No. 2 - Santorini

17 July 2021

Yesterday, we boarded a small, propeller-driven plane and flew from Athens to the town of Fira, located on the small, volcanic island of Santorini.

Today, our driver met us in the lobby of our hotel for a five-hour tour of the island and its main sights. Our first stop was the town of Oia, the most famous and popular settlement on the island of Santorini. 

The island of Santorini (called Thira in Greek) is now a crescent shape, but it was not always so. The island was once round, with a great volcano rising at its center. A devastating eruption roughly 3,700 years ago caused the volcano to collapse and created a massive crater, which is now the crystal-blue bay that the town of Oia overlooks. The two small islands in the center of the bay are remnants of the volcanic mountain itself.

In 1956, a 7.7-magnitude earthquake— many times more powerful than the earthquake that struck Haiti in 2010— destroyed nearly all of the towns and villages on Santorini, including Oia. Nearly every building in Oia collapsed, with the exception of a few large, sturdily built houses built by wealthy merchants in the eighteenth and nineteenth centuries. These homes, such as the one pictured above, were ornately decorated and often featured stone carvings of windmills, Orthodox crosses, and other motifs, such as the traditional Greek meander. 

Across the island lies the village of Imerovigli, known for its well-preserved Greek Orthodox churches that have survived centuries of volcanic and seismic activity. Nearly all churches in Santorini are small and are usually maintained by a single family; their distinctive white and blue colors date back to a conflict between the Orthodox and Catholic Churches, during which Orthodox families painted their dwellings white and blue (the traditional colors of Greece) and Catholic homes were painted yellow (the color of the Vatican and the Pope). The oldest of the churches in Imerovigli was built around 1650.

We then visited the famous Red Beach. The volcanic rocks that make up the beach are extremely rich in iron, and their distinctive red hue comes from the rust that forms when the rocks are exposed to open air.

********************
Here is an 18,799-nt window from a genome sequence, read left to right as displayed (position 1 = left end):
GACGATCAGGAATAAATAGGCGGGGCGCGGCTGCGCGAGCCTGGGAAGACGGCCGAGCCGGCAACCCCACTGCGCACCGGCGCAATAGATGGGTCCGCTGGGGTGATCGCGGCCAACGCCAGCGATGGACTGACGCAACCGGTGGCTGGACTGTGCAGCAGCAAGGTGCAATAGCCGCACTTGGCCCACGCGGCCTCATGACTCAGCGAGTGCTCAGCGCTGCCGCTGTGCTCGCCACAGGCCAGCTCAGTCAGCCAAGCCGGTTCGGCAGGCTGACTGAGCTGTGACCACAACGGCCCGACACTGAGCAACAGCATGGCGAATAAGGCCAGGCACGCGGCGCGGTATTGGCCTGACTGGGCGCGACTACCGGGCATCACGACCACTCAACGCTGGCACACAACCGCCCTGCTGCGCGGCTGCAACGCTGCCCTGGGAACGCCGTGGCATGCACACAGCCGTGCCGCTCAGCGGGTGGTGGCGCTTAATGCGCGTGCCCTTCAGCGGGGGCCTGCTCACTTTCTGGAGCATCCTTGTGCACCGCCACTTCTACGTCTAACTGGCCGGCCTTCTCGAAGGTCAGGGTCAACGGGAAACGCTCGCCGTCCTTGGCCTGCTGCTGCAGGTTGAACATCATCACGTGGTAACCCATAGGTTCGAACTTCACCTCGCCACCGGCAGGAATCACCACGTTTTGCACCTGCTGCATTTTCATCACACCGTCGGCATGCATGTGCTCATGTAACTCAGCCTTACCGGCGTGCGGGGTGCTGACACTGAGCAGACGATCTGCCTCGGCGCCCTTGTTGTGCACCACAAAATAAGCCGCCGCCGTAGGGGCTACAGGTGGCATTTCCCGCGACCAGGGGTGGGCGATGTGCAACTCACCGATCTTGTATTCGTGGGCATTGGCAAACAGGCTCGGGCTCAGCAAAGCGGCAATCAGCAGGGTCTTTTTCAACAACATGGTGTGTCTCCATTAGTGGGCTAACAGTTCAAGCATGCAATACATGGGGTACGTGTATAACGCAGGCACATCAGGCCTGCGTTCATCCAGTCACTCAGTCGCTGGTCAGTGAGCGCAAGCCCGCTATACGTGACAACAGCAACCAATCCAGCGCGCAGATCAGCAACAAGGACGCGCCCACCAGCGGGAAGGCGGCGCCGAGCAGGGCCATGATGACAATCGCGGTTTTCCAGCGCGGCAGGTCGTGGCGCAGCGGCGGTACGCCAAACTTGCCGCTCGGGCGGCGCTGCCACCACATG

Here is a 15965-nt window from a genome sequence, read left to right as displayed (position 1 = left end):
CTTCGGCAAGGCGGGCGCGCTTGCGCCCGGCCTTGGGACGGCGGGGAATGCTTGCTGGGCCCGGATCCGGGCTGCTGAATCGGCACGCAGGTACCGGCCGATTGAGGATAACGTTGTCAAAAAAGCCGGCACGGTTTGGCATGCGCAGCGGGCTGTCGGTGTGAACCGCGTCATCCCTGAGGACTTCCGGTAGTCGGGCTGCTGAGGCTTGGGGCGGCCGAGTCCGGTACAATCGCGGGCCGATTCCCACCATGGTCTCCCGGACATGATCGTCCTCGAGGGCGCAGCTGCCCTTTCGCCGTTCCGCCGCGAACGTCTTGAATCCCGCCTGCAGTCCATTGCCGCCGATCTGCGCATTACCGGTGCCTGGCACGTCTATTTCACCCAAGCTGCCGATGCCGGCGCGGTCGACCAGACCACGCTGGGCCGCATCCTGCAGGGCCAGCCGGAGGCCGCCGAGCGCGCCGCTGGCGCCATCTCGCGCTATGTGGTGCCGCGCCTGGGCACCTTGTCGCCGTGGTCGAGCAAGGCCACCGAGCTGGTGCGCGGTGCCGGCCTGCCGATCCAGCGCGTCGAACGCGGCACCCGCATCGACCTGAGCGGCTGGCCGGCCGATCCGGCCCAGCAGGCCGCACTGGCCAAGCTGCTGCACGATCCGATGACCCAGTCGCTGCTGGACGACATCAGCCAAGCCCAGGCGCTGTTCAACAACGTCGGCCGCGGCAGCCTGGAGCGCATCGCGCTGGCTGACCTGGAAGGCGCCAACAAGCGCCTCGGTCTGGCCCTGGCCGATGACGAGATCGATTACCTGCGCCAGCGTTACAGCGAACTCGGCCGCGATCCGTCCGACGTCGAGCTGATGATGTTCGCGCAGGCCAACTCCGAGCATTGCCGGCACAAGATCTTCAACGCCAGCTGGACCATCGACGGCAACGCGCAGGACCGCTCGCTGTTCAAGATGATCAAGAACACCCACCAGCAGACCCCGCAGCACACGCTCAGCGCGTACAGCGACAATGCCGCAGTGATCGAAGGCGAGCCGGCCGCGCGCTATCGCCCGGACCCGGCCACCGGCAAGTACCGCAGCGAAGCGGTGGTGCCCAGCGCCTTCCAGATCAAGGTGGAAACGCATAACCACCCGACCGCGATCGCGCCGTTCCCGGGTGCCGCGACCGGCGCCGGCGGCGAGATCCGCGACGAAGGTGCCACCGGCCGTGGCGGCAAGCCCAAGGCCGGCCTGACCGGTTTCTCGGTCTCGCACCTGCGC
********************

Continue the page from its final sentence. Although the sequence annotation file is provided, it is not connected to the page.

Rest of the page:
Our final stop was the archaeological site of Akrotiri, the remains of a mysterious Bronze Age settlement that dates back over 3,700 years. Like Pompeii in Italy, the city was destroyed in a volcanic eruption that buried the city under many feet of ash. The city was rediscovered in 1967, and only a small portion of it has thus far been excavated.

Akrotiri is a modern name; the actual names of the ancient city and the people that built it have been lost to time. 

What is known is that the builders of Akrotiri were remarkably advanced. They constructed elaborately decorated stone buildings three or four stories high, with indoor plumbing and a sophisticated sewer system. They covered the walls of their homes with brightly colored frescoes and constructed beautifully carved wooden furniture. Goods from faraway lands and paintings of exotic animals, including monkeys, were found in the wreckage, showing that the residents of Akrotiri were well-traveled people who had visited Egypt, Syria, Cyprus, and even Sub-Saharan Africa. 

These displays of wealth, coupled with paintings found in the ruins showing ships and sea voyages, indicate that the ancient inhabitants of Akrotiri were skilled mariners and prosperous merchants; the fact that the city had no defensive walls shows that they were at peace with the other societies of the Mediterranean.

Though countless structures, artifacts, and works of art produced by these people have been unearthed, no skeletons or other human remains have ever been found in the ruins. Nobody truly knows what happened to the merchants of Akrotiri, although the leading theory is that they were killed in an attempt to evacuate the island by sea when their boats were destroyed by the 600-foot tall tsunamis created by the eruption. 

We then returned to the hotel for dinner and a stroll along the beach at dusk. We have two more days in Santorini before we continue on to Dubrovnik, Croatia.

- Hayden Strong

© Knstrong 2013